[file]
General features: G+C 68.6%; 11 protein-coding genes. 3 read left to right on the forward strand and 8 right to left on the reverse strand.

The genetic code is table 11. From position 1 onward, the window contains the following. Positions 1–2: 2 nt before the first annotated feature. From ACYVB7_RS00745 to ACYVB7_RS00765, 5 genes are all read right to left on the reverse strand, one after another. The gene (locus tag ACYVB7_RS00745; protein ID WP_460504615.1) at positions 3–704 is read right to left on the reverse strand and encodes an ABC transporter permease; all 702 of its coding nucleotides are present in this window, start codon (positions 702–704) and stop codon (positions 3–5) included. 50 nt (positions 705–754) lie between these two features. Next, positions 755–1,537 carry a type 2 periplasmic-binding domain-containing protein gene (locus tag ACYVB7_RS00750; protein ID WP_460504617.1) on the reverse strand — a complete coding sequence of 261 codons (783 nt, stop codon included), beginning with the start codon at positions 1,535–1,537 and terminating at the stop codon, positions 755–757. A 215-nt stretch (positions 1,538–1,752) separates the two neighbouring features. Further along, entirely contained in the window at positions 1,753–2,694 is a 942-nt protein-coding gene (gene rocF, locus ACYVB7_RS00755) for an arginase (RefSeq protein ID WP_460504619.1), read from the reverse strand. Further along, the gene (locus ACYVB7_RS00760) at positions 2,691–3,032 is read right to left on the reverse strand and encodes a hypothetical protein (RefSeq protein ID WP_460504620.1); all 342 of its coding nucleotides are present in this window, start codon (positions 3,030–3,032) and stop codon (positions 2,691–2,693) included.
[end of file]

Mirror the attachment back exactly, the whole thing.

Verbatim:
General features: G+C 68.6%; 11 protein-coding genes. 3 read left to right on the forward strand and 8 right to left on the reverse strand.

The genetic code is table 11. From position 1 onward, the window contains the following. Positions 1–2: 2 nt before the first annotated feature. From ACYVB7_RS00745 to ACYVB7_RS00765, 5 genes are all read right to left on the reverse strand, one after another. The gene (locus tag ACYVB7_RS00745; protein ID WP_460504615.1) at positions 3–704 is read right to left on the reverse strand and encodes an ABC transporter permease; all 702 of its coding nucleotides are present in this window, start codon (positions 702–704) and stop codon (positions 3–5) included. 50 nt (positions 705–754) lie between these two features. Next, positions 755–1,537 carry a type 2 periplasmic-binding domain-containing protein gene (locus tag ACYVB7_RS00750; protein ID WP_460504617.1) on the reverse strand — a complete coding sequence of 261 codons (783 nt, stop codon included), beginning with the start codon at positions 1,535–1,537 and terminating at the stop codon, positions 755–757. A 215-nt stretch (positions 1,538–1,752) separates the two neighbouring features. Further along, entirely contained in the window at positions 1,753–2,694 is a 942-nt protein-coding gene (gene rocF, locus ACYVB7_RS00755) for an arginase (RefSeq protein ID WP_460504619.1), read from the reverse strand. Further along, the gene (locus ACYVB7_RS00760) at positions 2,691–3,032 is read right to left on the reverse strand and encodes a hypothetical protein (RefSeq protein ID WP_460504620.1); all 342 of its coding nucleotides are present in this window, start codon (positions 3,030–3,032) and stop codon (positions 2,691–2,693) included.